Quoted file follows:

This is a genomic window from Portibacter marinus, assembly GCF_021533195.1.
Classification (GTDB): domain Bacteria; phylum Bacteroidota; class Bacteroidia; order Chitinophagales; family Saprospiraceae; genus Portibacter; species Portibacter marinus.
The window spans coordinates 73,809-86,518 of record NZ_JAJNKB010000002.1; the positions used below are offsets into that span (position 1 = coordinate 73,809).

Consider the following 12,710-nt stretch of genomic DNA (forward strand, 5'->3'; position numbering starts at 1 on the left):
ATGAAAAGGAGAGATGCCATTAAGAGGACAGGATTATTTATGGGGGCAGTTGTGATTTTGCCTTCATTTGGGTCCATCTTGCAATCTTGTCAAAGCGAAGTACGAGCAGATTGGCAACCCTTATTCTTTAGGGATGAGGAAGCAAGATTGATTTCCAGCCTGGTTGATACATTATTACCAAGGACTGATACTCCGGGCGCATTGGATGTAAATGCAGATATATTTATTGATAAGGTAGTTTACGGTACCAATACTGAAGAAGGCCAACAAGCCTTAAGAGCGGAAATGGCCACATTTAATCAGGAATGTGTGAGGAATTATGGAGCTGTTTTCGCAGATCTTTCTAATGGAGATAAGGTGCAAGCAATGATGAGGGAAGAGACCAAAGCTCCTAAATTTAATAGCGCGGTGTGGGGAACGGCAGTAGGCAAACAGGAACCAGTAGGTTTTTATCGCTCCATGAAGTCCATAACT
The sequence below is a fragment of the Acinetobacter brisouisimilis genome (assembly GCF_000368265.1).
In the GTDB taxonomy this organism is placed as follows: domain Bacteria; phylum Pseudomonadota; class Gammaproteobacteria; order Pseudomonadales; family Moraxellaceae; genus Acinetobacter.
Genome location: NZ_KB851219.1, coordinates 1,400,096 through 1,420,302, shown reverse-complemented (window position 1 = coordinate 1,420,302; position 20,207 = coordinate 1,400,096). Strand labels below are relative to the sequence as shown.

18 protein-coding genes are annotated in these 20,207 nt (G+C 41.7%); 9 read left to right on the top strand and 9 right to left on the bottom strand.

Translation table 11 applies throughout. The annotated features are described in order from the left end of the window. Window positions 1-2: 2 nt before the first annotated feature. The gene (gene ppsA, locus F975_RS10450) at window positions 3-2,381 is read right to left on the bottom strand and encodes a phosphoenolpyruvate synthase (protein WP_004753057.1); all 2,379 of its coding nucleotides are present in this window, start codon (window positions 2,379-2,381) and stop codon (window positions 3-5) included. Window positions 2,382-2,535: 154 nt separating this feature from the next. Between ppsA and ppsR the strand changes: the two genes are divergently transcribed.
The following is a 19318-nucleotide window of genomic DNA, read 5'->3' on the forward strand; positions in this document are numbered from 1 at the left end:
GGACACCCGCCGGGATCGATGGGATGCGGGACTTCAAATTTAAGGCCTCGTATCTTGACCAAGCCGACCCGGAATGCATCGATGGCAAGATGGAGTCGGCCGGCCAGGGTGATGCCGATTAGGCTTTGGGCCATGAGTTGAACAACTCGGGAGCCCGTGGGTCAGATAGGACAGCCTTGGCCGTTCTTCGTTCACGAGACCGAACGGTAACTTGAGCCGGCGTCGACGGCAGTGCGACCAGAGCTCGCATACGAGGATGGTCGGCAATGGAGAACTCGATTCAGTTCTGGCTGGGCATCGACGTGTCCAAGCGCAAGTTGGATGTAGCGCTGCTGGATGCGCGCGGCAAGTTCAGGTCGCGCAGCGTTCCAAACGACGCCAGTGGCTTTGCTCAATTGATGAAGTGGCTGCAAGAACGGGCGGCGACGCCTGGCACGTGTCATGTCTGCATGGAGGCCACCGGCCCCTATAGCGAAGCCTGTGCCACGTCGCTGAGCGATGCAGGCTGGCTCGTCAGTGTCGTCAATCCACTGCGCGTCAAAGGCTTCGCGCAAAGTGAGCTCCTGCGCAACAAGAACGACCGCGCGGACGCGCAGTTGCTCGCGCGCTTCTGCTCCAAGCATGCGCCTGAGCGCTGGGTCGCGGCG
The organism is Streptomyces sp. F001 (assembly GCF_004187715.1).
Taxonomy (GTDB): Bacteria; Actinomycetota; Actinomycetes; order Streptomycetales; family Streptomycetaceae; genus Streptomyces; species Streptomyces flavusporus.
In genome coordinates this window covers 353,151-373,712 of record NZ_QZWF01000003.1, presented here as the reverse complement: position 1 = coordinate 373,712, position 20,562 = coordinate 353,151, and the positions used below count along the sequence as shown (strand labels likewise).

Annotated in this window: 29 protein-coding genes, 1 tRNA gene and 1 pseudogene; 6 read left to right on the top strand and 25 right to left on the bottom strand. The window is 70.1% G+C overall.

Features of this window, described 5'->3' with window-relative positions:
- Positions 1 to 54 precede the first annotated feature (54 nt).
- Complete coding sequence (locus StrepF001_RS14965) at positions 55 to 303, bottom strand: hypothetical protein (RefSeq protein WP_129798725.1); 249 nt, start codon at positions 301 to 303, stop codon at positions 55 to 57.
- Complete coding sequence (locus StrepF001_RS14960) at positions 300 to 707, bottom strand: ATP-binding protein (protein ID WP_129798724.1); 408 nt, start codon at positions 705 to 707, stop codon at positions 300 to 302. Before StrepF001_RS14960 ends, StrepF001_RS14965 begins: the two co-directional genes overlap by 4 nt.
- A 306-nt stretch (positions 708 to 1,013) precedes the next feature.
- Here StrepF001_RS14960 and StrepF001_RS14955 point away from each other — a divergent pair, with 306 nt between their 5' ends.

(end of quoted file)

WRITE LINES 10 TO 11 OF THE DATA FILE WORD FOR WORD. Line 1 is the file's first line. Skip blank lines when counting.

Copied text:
Translation table 11 applies throughout. The annotated features are described in order from the left end of the window. Window positions 1-2: 2 nt before the first annotated feature. The gene (gene ppsA, locus F975_RS10450) at window positions 3-2,381 is read right to left on the bottom strand and encodes a phosphoenolpyruvate synthase (protein WP_004753057.1); all 2,379 of its coding nucleotides are present in this window, start codon (window positions 2,379-2,381) and stop codon (window positions 3-5) included. Window positions 2,382-2,535: 154 nt separating this feature from the next. Between ppsA and ppsR the strand changes: the two genes are divergently transcribed.
The following is a 19318-nucleotide window of genomic DNA, read 5'->3' on the forward strand; positions in this document are numbered from 1 at the left end: